Last week the Second Circuit issued its long-awaited opinion on the appeals of plan confirmation taken by the first lien, 1.5 lien and subordinated noteholders in In re MPM Silicones, LLC (“Momentive”). With one exception, the Court determined that the plan confirmed by the bankruptcy court in September 2014 comports with Chapter 11 of the Bankruptcy Code. The Court remanded to the bankruptcy court in order to address the process for determining the proper interest rate under the cramdown provision of Chapter 11.
The Bankruptcy Code allows debtors to issue replacement notes pursuant to which deferred cash payments are made to secured creditors, but ultimately these payments must amount to the full value of the secured creditors’ claims. In order to ensure that the creditor receives the full present value of its claim, the payments must carry the appropriate rate of interest. In this case, the bankruptcy court applied an interest rate based on the “formula” approach, and selected interest rates of 4.1% and 4.85% for the first lien and 1.5 lien notes, respectively. It was undisputed that these rates were below market, but the debtors asserted that this method was required by the Supreme Court’s plurality opinion in the Chapter 13 case Till v. SCS Credit Corp., 541 U.S. 465 (2004).
The Second Circuit adopted the Sixth Circuit’s two-step approach in setting the cramdown interest rate on the replacement notes. Under this approach, the bankruptcy court must (i) ascertain whether there exists an efficient market and if so, apply a market rate of interest to the replacement notes or (ii) if no such efficient market exists, the court should then employ the formula approach which begins with the national prime rate and takes into account other factors, which was endorsed by the Supreme Court in Till.
Although the Second Circuit remanded the case to the bankruptcy court to determine which rate should be used, the Court noted that the senior noteholders presented expert testimony in the bankruptcy court that, if credited, would have established a market rate in the 5-6+% range.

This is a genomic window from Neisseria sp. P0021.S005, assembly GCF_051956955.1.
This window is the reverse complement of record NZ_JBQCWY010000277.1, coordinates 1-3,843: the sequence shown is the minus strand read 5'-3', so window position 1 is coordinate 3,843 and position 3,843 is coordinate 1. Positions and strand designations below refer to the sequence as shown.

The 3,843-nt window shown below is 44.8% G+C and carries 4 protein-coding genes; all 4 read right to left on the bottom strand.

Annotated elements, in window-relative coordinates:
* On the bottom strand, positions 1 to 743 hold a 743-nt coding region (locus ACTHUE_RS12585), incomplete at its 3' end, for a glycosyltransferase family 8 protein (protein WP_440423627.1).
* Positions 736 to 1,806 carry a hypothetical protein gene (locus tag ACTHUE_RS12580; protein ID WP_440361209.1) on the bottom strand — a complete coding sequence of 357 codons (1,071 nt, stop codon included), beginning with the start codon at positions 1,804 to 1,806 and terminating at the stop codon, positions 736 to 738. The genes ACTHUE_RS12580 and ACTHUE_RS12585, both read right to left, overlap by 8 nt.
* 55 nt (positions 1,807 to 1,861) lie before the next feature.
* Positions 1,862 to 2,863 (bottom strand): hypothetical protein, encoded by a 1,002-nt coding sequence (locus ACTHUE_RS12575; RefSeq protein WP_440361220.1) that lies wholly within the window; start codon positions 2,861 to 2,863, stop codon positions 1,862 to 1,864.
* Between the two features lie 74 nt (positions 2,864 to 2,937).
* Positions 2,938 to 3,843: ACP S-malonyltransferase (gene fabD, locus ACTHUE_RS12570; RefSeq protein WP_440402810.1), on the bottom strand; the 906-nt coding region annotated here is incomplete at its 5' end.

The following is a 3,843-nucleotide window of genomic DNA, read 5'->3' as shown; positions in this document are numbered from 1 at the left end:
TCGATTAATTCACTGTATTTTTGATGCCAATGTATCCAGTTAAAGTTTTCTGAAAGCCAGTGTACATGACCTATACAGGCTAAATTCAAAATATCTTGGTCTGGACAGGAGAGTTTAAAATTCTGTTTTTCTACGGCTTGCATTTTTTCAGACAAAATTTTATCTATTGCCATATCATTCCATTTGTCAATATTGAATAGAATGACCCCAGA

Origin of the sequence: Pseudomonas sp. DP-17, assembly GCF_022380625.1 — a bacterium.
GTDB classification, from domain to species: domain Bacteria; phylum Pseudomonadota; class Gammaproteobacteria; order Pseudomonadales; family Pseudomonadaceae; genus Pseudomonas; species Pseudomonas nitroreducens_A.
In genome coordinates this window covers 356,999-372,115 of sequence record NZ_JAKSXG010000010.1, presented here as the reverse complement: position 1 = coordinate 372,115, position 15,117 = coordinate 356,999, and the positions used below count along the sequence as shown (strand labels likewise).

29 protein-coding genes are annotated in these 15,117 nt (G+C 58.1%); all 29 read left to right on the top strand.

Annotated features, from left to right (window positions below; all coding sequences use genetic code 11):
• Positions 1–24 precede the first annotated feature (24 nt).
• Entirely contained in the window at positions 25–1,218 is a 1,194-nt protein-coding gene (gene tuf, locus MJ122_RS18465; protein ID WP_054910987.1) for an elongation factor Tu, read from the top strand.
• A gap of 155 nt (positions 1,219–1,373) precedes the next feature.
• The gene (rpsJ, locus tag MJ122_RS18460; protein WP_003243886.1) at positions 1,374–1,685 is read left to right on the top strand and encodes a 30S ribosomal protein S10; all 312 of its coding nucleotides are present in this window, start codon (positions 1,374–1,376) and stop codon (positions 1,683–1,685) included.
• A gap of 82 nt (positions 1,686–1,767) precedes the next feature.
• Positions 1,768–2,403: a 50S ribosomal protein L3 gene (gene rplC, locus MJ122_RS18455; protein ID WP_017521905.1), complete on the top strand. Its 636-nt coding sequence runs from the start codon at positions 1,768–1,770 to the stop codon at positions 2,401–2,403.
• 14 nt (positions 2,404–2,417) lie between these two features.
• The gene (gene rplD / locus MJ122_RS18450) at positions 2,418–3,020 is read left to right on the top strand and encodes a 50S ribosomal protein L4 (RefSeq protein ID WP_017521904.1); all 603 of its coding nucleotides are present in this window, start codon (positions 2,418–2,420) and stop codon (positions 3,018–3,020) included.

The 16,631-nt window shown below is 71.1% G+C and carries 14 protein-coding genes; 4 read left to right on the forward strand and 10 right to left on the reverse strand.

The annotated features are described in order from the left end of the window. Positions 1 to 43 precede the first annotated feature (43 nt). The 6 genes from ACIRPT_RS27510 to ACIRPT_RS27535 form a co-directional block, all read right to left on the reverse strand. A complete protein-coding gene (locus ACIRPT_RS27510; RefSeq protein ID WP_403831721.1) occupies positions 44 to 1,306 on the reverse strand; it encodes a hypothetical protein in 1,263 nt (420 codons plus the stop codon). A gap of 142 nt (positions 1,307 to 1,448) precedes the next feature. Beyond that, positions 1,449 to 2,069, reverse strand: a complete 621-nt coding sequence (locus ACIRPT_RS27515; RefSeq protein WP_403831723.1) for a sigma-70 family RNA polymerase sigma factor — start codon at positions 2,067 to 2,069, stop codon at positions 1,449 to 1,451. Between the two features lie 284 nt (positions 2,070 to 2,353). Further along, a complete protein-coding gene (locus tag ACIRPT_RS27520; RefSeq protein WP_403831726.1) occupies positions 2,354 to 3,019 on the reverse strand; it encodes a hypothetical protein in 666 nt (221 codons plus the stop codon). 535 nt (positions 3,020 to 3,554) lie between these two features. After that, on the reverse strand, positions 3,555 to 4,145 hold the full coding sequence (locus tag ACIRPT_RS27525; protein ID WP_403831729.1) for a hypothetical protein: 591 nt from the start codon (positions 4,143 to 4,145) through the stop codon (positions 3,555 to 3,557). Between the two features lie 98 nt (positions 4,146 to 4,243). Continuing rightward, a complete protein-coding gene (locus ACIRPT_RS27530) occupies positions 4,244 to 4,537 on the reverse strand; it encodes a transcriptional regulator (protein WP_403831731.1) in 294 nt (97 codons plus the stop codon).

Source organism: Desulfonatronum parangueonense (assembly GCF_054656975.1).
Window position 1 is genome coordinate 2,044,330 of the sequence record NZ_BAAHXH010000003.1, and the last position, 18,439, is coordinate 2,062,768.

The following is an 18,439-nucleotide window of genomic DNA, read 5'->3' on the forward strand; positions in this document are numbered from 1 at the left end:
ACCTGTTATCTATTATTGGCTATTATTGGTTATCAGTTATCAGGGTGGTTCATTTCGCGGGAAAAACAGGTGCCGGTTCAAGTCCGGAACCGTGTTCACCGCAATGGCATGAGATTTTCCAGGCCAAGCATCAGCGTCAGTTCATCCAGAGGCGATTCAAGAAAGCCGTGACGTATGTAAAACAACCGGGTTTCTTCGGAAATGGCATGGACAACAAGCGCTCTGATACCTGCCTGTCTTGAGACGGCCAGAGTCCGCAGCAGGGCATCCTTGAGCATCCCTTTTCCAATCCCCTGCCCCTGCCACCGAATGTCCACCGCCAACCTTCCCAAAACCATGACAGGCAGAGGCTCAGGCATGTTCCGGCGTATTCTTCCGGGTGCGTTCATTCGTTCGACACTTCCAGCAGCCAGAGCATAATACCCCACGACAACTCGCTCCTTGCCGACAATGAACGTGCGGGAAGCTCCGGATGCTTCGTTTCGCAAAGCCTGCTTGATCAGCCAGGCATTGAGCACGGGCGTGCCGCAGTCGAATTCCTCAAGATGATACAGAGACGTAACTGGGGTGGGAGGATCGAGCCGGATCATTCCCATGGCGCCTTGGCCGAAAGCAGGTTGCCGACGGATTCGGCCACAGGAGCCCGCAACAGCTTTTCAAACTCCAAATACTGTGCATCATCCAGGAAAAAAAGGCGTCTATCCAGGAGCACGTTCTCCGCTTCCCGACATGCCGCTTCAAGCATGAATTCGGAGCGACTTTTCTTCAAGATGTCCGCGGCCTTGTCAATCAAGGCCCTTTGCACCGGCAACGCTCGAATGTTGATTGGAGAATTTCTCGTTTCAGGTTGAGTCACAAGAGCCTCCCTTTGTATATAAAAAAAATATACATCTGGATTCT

In addition, the Second Circuit expressly rejected the analysis of the Third Circuit in the Energy Future Holdings case regarding the enforceability of “make-whole” premiums in bankruptcy. As noted in a previous post, available here, the Third Circuit Court of Appeals held that the debtor could not use a voluntary Chapter 11 bankruptcy filing to escape liability for a “make-whole” premium if express contractual language required such payment when the borrower makes an optional redemption prior to a date certain. The Second Circuit has taken the opposite position, finding that the petition date becomes the maturity date for outstanding notes, such that they were not repaid ahead of time and therefore not entitled to the make-whole premium.
The Second Circuit also rejected the subordinated noteholders’ arguments that they should have been repaid before a group of second-lien noteholders, determining that although the documentation was ambiguous, it did provide for the repayment of the second-lien holders ahead of the subordinated notes. Further, the panel disagreed that the appeals should have been dismissed as equitably moot, finding that given the scale of the debtors’ reorganization, the possibility that the debtors may be required to provide, at most, $32 million of additional annual payments over the next seven years, depending upon the bankruptcy court’s analysis, would not unravel the plan or threaten the debtors’ emergence.
In In Re Lexington Hospitality Group, LLC, the United States Bankruptcy Court for the Eastern District of Kentucky thwarted a lender’s efforts to control whether its borrower could file bankruptcy. As a condition to the loan, the lender mandated that the borrower’s operating agreement have certain provisions that require the affirmative vote of an “Independent Manager” and 75% of the members to authorize a bankruptcy. The lender also included a failsafe veto provision that prohibited the borrower from filing for bankruptcy without the advance, written affirmative vote of the lender even if the borrower had obtained the vote of the Independent Manager and 75% of the members.
Janee Hotel Group formed Lexington Hospitality Group (LHG) and acted as its manager. Under LHG’s original operating agreement, Janee managed the business and affairs of LHG. The operating agreement did not address bankruptcy.
Janee acquired a hotel with acquisition financing provided by PCG Credit Partners (PCG). In connection with the loan, LHG amended its operating agreement to admit a 30% member, 5532 Athens, which PCG owned. LHG also admitted two additional members totaling 10%, thereby reducing Janee’s ownership interest to 60%.
PCG also required LHG to include certain “Bankruptcy Restrictions” in its operating agreement, to wit: LHG may declare bankruptcy only so long as an “Independent Manager” authorizes such action, and then only upon a 75% vote of the members. The Independent Manager’s role was restricted to participating in bankruptcy matters and, when considering such matters, was required to weigh the costs/benefits of the decision on LHG, LHG’s creditors and 5532 Athens. Additionally, the operating agreement prevented LHG from filing bankruptcy “without the advance, written affirmative vote of [PCG] and all members of [LHG].”